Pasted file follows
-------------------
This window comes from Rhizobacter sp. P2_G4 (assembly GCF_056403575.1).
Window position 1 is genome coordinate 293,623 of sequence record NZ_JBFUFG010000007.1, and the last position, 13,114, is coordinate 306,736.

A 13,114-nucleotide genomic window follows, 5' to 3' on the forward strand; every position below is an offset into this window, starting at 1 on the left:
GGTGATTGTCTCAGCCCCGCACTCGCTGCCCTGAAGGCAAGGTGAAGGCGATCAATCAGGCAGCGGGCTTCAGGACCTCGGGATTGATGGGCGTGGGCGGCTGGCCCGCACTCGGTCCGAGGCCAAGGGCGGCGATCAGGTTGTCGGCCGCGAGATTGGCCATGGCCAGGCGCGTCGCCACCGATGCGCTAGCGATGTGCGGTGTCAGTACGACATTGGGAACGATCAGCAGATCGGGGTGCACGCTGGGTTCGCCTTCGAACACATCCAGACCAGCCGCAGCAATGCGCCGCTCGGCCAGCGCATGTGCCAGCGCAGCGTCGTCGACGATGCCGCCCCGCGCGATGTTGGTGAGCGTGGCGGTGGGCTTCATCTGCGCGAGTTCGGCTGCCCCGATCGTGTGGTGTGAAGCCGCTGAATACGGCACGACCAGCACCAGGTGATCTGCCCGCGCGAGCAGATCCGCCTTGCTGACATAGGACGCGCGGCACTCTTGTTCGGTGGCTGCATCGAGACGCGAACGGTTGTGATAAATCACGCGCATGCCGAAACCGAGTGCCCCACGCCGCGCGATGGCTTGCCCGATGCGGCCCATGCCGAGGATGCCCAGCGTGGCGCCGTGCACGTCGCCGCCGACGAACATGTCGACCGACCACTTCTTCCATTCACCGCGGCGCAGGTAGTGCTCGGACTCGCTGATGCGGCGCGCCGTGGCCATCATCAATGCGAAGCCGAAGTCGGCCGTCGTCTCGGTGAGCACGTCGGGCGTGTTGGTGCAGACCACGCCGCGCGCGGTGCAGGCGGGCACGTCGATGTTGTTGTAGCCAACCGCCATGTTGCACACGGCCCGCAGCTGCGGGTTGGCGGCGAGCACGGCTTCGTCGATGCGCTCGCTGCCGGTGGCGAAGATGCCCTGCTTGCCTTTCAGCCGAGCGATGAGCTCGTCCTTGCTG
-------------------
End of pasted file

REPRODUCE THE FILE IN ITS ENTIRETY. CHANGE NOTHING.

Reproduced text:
This window comes from Rhizobacter sp. P2_G4 (assembly GCF_056403575.1).
Window position 1 is genome coordinate 293,623 of sequence record NZ_JBFUFG010000007.1, and the last position, 13,114, is coordinate 306,736.

A 13,114-nucleotide genomic window follows, 5' to 3' on the forward strand; every position below is an offset into this window, starting at 1 on the left:
GGTGATTGTCTCAGCCCCGCACTCGCTGCCCTGAAGGCAAGGTGAAGGCGATCAATCAGGCAGCGGGCTTCAGGACCTCGGGATTGATGGGCGTGGGCGGCTGGCCCGCACTCGGTCCGAGGCCAAGGGCGGCGATCAGGTTGTCGGCCGCGAGATTGGCCATGGCCAGGCGCGTCGCCACCGATGCGCTAGCGATGTGCGGTGTCAGTACGACATTGGGAACGATCAGCAGATCGGGGTGCACGCTGGGTTCGCCTTCGAACACATCCAGACCAGCCGCAGCAATGCGCCGCTCGGCCAGCGCATGTGCCAGCGCAGCGTCGTCGACGATGCCGCCCCGCGCGATGTTGGTGAGCGTGGCGGTGGGCTTCATCTGCGCGAGTTCGGCTGCCCCGATCGTGTGGTGTGAAGCCGCTGAATACGGCACGACCAGCACCAGGTGATCTGCCCGCGCGAGCAGATCCGCCTTGCTGACATAGGACGCGCGGCACTCTTGTTCGGTGGCTGCATCGAGACGCGAACGGTTGTGATAAATCACGCGCATGCCGAAACCGAGTGCCCCACGCCGCGCGATGGCTTGCCCGATGCGGCCCATGCCGAGGATGCCCAGCGTGGCGCCGTGCACGTCGCCGCCGACGAACATGTCGACCGACCACTTCTTCCATTCACCGCGGCGCAGGTAGTGCTCGGACTCGCTGATGCGGCGCGCCGTGGCCATCATCAATGCGAAGCCGAAGTCGGCCGTCGTCTCGGTGAGCACGTCGGGCGTGTTGGTGCAGACCACGCCGCGCGCGGTGCAGGCGGGCACGTCGATGTTGTTGTAGCCAACCGCCATGTTGCACACGGCCCGCAGCTGCGGGTTGGCGGCGAGCACGGCTTCGTCGATGCGCTCGCTGCCGGTGGCGAAGATGCCCTGCTTGCCTTTCAGCCGAGCGATGAGCTCGTCCTTGCTG